A Time to Listen

In today’s world it seems everyone is quick to share an opinion. With the current turmoil over race relations, should we be doing more sharing or more listening?

A Time to Listen
Few times in U.S. history have we witnessed such an explosion of turmoil, anger and division. A nation that has proudly presented itself to the world as the “land of the free” finds itself reeling in shock at the nightly displays of mayhem, rioting, looting and wanton destruction.

There are virtually no voices trying to justify or minimize the brutality of George Floyd’s murder. There are many voices supporting peaceful demonstrations while decrying the rioting and senseless violence (which so often erupts amid attempts at constructive protest).

There are voices calling for an end to racism, for peace, for greater accountability and better training of police, and for criminal justice reform. And sadly, there are even voices hurling blame at one group or another, voices fanning the flames of anger and voices screaming at anyone who disagrees.

If there is anything America never seems to lack, it’s voices.

Social media has given massive platforms to anyone with an opinion, regardless of its validity or how it’s expressed. If you can think it, write it or say it, you will have no limitation on sharing it with the entire Internet universe.

To be fair, this blog is not that different, so why should you pay any attention to it?

For one reason, because I’m not seeking to tell you what you should think. I’m just asking a question.

But to understand the question, we need a little background from a source most people aren’t considering right now. It is the biblical book of Job, one of the oldest stories in written literature. The book tells Job’s story and offers many thought-provoking lessons.

The tragic experience of Job

As the story unfolds, Job, a very prosperous man, suffers a series of sudden and tragic personal catastrophes. In one day he loses all his children and possessions, and is left with virtually nothing. As if that weren’t enough, in short order he is stricken with a painful and debilitating skin disease that leaves him sitting in a pile of soft ashes for relief.

His wife, who has obviously lost everything too (except her health), is so distraught at her husband’s suffering that she tells him he would be better off dead.

But most important of all in Job’s story is that he was described as a righteous man whose life pleased God (Job 1:8). Not only were all of his physical blessings stripped from him, but he also felt like he had lost the most important relationship in his life. How could God allow this to happen after Job had worked so hard to live his life the right way? (Job asked questions of God, but never cursed or rejected Him, Job 2:9-10.)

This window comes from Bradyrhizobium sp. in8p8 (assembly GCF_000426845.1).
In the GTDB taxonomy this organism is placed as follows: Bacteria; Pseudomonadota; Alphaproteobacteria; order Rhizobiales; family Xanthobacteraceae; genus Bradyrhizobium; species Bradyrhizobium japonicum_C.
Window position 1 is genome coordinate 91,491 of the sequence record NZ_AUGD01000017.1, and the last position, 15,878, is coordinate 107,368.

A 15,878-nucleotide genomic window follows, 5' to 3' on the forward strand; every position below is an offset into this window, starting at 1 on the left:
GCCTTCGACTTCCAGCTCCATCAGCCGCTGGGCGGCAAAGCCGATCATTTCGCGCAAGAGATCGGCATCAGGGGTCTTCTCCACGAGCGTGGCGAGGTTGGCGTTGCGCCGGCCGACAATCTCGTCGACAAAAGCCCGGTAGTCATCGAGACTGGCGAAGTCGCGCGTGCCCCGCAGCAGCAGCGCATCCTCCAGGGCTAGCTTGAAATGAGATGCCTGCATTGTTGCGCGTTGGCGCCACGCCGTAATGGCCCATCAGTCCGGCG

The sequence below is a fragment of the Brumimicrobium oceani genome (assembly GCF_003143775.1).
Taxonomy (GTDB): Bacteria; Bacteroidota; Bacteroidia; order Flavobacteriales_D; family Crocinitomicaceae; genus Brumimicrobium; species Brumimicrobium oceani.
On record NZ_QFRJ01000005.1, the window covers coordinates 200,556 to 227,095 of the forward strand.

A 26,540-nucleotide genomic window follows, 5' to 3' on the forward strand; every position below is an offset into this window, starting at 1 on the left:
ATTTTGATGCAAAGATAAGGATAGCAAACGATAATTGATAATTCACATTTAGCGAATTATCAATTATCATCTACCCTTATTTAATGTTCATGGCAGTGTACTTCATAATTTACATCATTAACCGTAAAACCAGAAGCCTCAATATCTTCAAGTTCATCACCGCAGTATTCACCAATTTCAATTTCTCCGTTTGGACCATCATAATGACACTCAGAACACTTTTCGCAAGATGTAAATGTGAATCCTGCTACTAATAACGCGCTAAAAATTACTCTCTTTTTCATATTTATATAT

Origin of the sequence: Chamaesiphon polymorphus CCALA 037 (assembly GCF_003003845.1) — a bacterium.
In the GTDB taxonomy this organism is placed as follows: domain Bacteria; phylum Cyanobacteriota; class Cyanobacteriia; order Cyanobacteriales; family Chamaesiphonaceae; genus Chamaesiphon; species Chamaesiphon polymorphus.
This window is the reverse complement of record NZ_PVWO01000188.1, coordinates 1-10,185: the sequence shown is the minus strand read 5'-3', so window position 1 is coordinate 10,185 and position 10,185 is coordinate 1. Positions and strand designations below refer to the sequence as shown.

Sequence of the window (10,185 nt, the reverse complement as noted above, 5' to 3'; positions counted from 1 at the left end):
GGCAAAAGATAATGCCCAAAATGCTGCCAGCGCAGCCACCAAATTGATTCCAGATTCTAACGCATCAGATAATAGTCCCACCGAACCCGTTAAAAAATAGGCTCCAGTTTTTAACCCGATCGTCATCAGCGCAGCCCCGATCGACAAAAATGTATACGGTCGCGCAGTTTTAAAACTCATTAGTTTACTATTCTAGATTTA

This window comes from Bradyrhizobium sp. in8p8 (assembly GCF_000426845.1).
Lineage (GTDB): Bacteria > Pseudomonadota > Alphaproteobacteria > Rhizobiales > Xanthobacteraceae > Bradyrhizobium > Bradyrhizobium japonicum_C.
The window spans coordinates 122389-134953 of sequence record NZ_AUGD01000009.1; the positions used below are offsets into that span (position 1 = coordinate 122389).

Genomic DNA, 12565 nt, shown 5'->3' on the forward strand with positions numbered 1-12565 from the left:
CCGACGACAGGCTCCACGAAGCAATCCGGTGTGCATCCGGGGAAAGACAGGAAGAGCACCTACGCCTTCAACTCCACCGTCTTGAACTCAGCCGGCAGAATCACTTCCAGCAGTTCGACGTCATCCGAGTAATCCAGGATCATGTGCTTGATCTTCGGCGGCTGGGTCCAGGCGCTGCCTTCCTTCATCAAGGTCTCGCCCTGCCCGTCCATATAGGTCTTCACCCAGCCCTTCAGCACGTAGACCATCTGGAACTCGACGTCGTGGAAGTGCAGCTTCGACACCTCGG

At this point, Job is visited by three of his friends. We should probably put quotation marks around “friends”—but that’s getting ahead of the story.

"...let every man be swift to hear, slow to speak, slow to wrath..." - James 1:19Job’s friends are so shocked by his appearance that they are speechless for a while. But after hearing Job’s lamentation about his condition (Job 3), they each shared with him their opinion and advice. They were convinced that God would not allow this to happen to Job unless he was guilty of some major hidden sin. They accused him of everything they could imagine, and each time Job showed he was innocent.

But the “facts” didn’t shut them up. They were so convinced that they were correct, so totally convinced of the rightness of their own arguments, that they just kept bludgeoning the suffering man with useless advice.

Finally, in frustration, Job said to them: “Miserable comforters are you all!” (Job 16:2).

They were all so eager to share their opinion that no one seemed to listen to Job, or to really seek God’s perspective.

Could we be guilty of the same thing?

Do we listen?

I’m a white man. My parents tried to teach me that racial prejudice was wrong. But my parents were products of the 1930s and ’40s, and their ideas of racial equality were far from what we would accept today.

How much do I really understand about the experience of men and women of color in today’s America? Am I quick to give my voice—my opinion, my perspective—without first listening?

Let me repeat that—really listening. Listening to understand. 

When I was in my late 20s, I had a black friend who was a few years older than me. One day as we were talking, he began to share some of his experiences as a young black man growing up in the 1950s on the border of Arkansas and Mississippi. I had no idea such things happened in this country. After all, they didn’t happen in “my world,” where all policemen were my friends, neighborhoods were safe, and life was generally lived without much fear.

Through the years, other men and women have shared their stories with me, not out of anger, but to help me understand. I will be forever grateful to all of them for trusting me with their experiences and helping to open my eyes.

I now find myself a little slower to offer good-sounding platitudes until I take the time to listen and try to understand first.

Have you ever sat with someone who feels abused, marginalized, frustrated, angry, hopeless and just listened to understand? Really listened, without (or at least before) offering your perspective, solutions or experiences? For that matter, how many of us have spent time with a police officer and asked him or her what it is like to be a first responder on the front lines every day?

Instead of being “miserable comforters,” like’s Job’s so-called friends, maybe it’s time to do a little more listening and a little less sharing of our “humble” opinions.

We just might learn something.

About the Author

David Johnson

David Johnson is a minister for Church of God, a Worldwide Association, and instructor at Foundation Institute.


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